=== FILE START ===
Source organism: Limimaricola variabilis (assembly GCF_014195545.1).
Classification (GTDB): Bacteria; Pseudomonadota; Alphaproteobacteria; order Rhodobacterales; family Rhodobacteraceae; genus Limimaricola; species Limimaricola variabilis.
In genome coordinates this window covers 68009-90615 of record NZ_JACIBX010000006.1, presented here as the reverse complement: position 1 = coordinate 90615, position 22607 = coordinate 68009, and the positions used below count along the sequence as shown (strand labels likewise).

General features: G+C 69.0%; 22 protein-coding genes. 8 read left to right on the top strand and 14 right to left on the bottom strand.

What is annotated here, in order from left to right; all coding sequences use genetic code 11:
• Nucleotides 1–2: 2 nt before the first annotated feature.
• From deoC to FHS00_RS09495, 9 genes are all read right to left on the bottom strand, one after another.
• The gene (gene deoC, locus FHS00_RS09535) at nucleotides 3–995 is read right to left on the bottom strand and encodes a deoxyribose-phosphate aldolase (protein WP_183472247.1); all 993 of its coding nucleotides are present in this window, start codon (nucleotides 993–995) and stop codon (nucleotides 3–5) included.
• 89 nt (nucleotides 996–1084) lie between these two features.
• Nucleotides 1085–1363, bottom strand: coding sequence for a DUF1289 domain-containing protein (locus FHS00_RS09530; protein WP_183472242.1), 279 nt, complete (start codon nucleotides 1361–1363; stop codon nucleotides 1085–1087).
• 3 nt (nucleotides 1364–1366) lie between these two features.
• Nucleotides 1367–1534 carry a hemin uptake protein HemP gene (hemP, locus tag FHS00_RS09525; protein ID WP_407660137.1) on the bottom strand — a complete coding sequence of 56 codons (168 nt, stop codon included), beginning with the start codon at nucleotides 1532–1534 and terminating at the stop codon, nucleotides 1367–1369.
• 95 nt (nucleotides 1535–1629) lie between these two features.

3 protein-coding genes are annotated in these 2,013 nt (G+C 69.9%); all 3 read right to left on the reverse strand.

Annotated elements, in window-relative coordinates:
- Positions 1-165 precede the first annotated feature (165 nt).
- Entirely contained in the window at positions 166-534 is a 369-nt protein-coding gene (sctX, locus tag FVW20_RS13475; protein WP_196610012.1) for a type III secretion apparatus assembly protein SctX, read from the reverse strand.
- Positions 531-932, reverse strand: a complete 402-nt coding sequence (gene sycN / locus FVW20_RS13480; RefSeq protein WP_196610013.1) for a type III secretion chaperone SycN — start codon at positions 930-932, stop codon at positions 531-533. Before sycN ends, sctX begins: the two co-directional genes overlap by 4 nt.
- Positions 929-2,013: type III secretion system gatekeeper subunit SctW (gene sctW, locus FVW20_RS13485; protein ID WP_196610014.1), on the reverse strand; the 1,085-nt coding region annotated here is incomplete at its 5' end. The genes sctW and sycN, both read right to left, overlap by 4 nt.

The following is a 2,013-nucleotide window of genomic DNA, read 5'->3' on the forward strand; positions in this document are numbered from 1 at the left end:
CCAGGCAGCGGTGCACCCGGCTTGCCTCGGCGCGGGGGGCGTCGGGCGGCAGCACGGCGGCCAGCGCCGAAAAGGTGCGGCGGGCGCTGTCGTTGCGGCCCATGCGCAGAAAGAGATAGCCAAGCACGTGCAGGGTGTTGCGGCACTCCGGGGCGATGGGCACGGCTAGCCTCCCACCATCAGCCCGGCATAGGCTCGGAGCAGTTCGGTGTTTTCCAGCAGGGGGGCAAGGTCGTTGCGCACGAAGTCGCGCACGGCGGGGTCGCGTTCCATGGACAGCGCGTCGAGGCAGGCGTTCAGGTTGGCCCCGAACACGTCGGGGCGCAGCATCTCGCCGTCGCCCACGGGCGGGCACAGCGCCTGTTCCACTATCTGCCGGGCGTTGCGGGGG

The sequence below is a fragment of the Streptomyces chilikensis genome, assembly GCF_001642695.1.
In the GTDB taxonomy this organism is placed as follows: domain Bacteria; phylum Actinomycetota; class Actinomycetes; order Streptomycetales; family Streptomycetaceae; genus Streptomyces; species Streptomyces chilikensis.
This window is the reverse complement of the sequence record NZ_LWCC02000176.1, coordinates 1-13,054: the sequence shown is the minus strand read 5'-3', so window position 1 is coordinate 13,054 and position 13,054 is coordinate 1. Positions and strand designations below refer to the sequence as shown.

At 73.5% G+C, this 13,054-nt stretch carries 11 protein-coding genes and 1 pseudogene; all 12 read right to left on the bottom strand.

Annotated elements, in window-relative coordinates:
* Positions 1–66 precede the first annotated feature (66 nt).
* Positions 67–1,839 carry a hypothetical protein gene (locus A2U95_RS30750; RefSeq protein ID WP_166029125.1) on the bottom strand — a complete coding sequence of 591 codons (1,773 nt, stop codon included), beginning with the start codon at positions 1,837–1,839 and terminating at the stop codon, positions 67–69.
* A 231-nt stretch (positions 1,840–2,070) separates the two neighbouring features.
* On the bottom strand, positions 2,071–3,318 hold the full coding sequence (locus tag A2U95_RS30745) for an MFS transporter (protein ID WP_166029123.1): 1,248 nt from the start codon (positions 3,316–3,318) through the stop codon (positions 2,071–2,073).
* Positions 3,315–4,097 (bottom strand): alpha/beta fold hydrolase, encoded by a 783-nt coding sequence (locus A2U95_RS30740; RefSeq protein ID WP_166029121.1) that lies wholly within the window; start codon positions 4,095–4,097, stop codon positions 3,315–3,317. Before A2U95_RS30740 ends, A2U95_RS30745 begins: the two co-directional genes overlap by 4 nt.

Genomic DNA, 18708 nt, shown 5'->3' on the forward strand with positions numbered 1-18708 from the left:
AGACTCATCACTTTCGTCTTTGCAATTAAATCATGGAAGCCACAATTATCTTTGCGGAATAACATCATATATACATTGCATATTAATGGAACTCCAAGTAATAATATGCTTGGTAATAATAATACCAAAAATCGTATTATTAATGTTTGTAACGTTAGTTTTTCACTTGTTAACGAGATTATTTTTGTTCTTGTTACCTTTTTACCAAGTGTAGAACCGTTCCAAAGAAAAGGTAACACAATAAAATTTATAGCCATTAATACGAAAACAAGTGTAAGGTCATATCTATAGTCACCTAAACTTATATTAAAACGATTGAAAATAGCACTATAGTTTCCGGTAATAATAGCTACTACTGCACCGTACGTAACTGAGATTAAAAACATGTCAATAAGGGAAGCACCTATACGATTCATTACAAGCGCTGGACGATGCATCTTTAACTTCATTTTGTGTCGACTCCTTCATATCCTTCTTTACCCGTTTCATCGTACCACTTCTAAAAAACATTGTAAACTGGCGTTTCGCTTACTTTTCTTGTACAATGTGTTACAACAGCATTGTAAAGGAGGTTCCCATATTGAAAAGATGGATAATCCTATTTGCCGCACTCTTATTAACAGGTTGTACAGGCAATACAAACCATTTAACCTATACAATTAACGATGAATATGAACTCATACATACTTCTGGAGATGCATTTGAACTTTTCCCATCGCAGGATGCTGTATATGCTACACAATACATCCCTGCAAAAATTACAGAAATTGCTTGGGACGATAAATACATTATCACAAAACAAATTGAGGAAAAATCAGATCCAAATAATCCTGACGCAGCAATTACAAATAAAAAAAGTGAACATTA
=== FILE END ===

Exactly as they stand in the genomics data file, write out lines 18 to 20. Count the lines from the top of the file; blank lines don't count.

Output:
- Positions 531-932, reverse strand: a complete 402-nt coding sequence (gene sycN / locus FVW20_RS13480; RefSeq protein WP_196610013.1) for a type III secretion chaperone SycN — start codon at positions 930-932, stop codon at positions 531-533. Before sycN ends, sctX begins: the two co-directional genes overlap by 4 nt.
- Positions 929-2,013: type III secretion system gatekeeper subunit SctW (gene sctW, locus FVW20_RS13485; protein ID WP_196610014.1), on the reverse strand; the 1,085-nt coding region annotated here is incomplete at its 5' end. The genes sctW and sycN, both read right to left, overlap by 4 nt.

The following is a 2,013-nucleotide window of genomic DNA, read 5'->3' on the forward strand; positions in this document are numbered from 1 at the left end: